window, calibrated in
inches of mercury
("Hg) and/or millibars
(mb), is adjusted to
match the given
altimeter setting.
Setting the Altimeter
• An altimeter setting is
accurate only in the
vicinity of the
reporting station.
• Therefore, the
altimeter must be
adjusted as the flight
progresses from one
station to the next.
Setting the Altimeter
• Air traffic control
(ATC) will advise
when updated
altimeter settings are
available.
Setting the Altimeter
• If a pilot is not utilizing ATC
assistance, local altimeter
settings can be obtained by
monitoring local automated
weather observing
system/automated surface
observation system
(AWOS/ASOS) or automatic
terminal information service
(ATIS) broadcasts.
Setting the Altimeter
• The importance of properly setting the
altimeter cannot be overemphasized.
Altimeter Operation
• When the aircraft climbs or
descends, changing pressure
within the altimeter case
expands or contracts the
aneroid barometer.
• A decrease in pressure
causes the altimeter to
indicate an increase in
altitude, and an increase in
pressure causes the altimeter
to indicate a decrease in
altitude.
Altimeter Operation
• To clear obstructions, the
pilot must constantly be
aware of the altitude of the
aircraft and the elevation of
the surrounding terrain.
• To reduce the possibility of a
midair collision, it is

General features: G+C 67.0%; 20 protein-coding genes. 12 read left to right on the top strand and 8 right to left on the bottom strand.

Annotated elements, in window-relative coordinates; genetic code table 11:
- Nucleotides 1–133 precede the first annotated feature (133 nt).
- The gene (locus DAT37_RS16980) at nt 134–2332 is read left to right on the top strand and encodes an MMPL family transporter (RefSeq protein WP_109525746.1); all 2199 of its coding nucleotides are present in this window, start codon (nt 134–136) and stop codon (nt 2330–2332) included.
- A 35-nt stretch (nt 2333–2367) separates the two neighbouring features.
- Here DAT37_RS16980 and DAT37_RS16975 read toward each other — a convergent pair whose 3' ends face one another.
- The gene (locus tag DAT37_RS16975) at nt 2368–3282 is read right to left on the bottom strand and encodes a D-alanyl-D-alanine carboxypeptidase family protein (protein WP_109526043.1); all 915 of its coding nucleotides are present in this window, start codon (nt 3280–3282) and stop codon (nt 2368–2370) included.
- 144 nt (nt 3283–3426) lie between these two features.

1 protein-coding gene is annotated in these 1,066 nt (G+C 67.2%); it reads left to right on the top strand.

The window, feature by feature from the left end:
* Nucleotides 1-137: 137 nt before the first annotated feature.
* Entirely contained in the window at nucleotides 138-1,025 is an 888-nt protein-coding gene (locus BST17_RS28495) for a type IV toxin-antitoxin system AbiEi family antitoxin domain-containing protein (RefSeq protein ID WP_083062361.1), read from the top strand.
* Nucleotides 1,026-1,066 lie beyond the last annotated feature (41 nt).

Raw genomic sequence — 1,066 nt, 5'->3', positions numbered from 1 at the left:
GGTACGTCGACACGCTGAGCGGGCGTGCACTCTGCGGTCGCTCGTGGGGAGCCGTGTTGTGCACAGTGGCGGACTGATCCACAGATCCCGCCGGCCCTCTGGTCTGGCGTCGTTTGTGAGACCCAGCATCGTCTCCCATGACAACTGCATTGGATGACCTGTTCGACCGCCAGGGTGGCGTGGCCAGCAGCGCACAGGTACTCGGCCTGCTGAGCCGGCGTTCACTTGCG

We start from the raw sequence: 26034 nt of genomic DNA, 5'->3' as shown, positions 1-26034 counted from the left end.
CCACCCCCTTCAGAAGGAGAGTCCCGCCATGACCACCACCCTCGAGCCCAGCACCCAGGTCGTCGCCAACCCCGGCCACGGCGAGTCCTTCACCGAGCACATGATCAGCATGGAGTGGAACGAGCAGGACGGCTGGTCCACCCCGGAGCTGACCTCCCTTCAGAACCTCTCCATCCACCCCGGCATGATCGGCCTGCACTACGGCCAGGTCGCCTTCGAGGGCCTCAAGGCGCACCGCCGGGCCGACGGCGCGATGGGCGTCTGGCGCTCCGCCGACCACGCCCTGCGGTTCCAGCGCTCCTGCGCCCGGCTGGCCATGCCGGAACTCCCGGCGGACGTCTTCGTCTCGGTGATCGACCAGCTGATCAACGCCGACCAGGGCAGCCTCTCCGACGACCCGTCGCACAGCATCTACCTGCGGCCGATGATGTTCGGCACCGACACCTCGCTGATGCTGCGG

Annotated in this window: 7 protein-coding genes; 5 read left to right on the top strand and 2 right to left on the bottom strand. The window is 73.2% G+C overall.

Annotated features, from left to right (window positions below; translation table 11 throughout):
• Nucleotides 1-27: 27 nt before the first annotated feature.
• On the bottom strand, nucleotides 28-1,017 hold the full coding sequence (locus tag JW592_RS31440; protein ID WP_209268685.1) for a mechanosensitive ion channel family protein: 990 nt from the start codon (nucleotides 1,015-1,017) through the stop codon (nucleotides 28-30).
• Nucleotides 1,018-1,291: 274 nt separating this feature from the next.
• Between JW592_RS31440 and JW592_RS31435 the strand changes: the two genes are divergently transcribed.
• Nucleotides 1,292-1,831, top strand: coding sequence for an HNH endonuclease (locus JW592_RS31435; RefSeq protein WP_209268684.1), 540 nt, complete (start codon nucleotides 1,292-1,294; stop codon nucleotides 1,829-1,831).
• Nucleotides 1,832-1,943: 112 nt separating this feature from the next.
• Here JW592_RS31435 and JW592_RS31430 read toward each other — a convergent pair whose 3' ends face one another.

essential to maintain altitude
in accordance with air traffic
rules.
Types of Altitude
• 1. Indicated altitude—
read directly from the
altimeter (uncorrected)
when it is set to the
current altimeter
setting.
• 2. True altitude—the
vertical distance of the
aircraft above sea
level—the actual
altitude.
Types of Altitude
• 3. Absolute altitude—
the vertical distance of
an aircraft above the
terrain, or above
ground level (AGL).
• 4. Pressure altitude—
the altitude indicated
when the altimeter
setting window
(barometric scale) is
adjusted to 29.92 "Hg.
Types of Altitude
• 5. Density altitude—pressure
altitude corrected for
variations from standard
temperature.
• This is an important altitude
because it is directly related
to the aircraft’s performance.
• The density of the air affects
how much power a naturally
aspirated engine produces,
as well as how efficient the
airfoils are.
Instrument Check
• Prior to each flight, a
pilot should examine
the altimeter for
proper indications in
order to verify its
validity.
• Set the barometric
scale to the current
reported altimeter
setting.
Instrument Check
• If the indication is off
more than 75 feet from
the surveyed field
elevation, the
instrument should be
referred to a
certificated instrument
repair station.
Questions / Comments